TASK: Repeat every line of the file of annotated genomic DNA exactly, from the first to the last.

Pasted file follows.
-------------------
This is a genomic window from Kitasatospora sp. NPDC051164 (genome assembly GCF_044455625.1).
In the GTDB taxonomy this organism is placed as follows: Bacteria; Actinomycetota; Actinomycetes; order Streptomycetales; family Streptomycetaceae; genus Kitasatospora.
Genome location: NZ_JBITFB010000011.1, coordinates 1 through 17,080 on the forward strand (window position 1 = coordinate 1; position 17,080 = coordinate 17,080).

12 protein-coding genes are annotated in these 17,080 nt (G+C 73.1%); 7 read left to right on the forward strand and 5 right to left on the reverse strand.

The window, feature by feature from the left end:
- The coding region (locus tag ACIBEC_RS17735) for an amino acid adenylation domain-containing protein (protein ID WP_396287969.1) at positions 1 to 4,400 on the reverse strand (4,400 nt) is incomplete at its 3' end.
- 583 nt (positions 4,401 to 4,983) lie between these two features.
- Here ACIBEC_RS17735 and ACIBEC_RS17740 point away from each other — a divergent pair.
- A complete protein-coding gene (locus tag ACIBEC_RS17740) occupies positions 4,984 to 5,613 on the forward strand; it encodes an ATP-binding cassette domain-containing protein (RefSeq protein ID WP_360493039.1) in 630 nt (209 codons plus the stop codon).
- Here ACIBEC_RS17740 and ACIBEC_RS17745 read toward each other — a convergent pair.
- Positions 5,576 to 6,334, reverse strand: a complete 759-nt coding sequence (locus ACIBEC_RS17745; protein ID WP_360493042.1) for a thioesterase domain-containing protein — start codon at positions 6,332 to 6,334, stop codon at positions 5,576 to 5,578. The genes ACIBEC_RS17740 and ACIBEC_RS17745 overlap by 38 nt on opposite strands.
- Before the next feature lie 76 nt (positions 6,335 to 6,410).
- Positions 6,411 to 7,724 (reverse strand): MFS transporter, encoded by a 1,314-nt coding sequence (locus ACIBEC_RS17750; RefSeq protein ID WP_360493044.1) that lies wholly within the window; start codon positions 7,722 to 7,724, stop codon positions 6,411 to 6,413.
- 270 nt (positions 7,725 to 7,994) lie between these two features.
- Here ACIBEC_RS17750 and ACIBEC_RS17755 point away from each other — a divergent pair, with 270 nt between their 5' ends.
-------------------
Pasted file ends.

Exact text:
This is a genomic window from Kitasatospora sp. NPDC051164 (genome assembly GCF_044455625.1).
In the GTDB taxonomy this organism is placed as follows: Bacteria; Actinomycetota; Actinomycetes; order Streptomycetales; family Streptomycetaceae; genus Kitasatospora.
Genome location: NZ_JBITFB010000011.1, coordinates 1 through 17,080 on the forward strand (window position 1 = coordinate 1; position 17,080 = coordinate 17,080).

12 protein-coding genes are annotated in these 17,080 nt (G+C 73.1%); 7 read left to right on the forward strand and 5 right to left on the reverse strand.

The window, feature by feature from the left end:
- The coding region (locus tag ACIBEC_RS17735) for an amino acid adenylation domain-containing protein (protein ID WP_396287969.1) at positions 1 to 4,400 on the reverse strand (4,400 nt) is incomplete at its 3' end.
- 583 nt (positions 4,401 to 4,983) lie between these two features.
- Here ACIBEC_RS17735 and ACIBEC_RS17740 point away from each other — a divergent pair.
- A complete protein-coding gene (locus tag ACIBEC_RS17740) occupies positions 4,984 to 5,613 on the forward strand; it encodes an ATP-binding cassette domain-containing protein (RefSeq protein ID WP_360493039.1) in 630 nt (209 codons plus the stop codon).
- Here ACIBEC_RS17740 and ACIBEC_RS17745 read toward each other — a convergent pair.
- Positions 5,576 to 6,334, reverse strand: a complete 759-nt coding sequence (locus ACIBEC_RS17745; protein ID WP_360493042.1) for a thioesterase domain-containing protein — start codon at positions 6,332 to 6,334, stop codon at positions 5,576 to 5,578. The genes ACIBEC_RS17740 and ACIBEC_RS17745 overlap by 38 nt on opposite strands.
- Before the next feature lie 76 nt (positions 6,335 to 6,410).
- Positions 6,411 to 7,724 (reverse strand): MFS transporter, encoded by a 1,314-nt coding sequence (locus ACIBEC_RS17750; RefSeq protein ID WP_360493044.1) that lies wholly within the window; start codon positions 7,722 to 7,724, stop codon positions 6,411 to 6,413.
- 270 nt (positions 7,725 to 7,994) lie between these two features.
- Here ACIBEC_RS17750 and ACIBEC_RS17755 point away from each other — a divergent pair, with 270 nt between their 5' ends.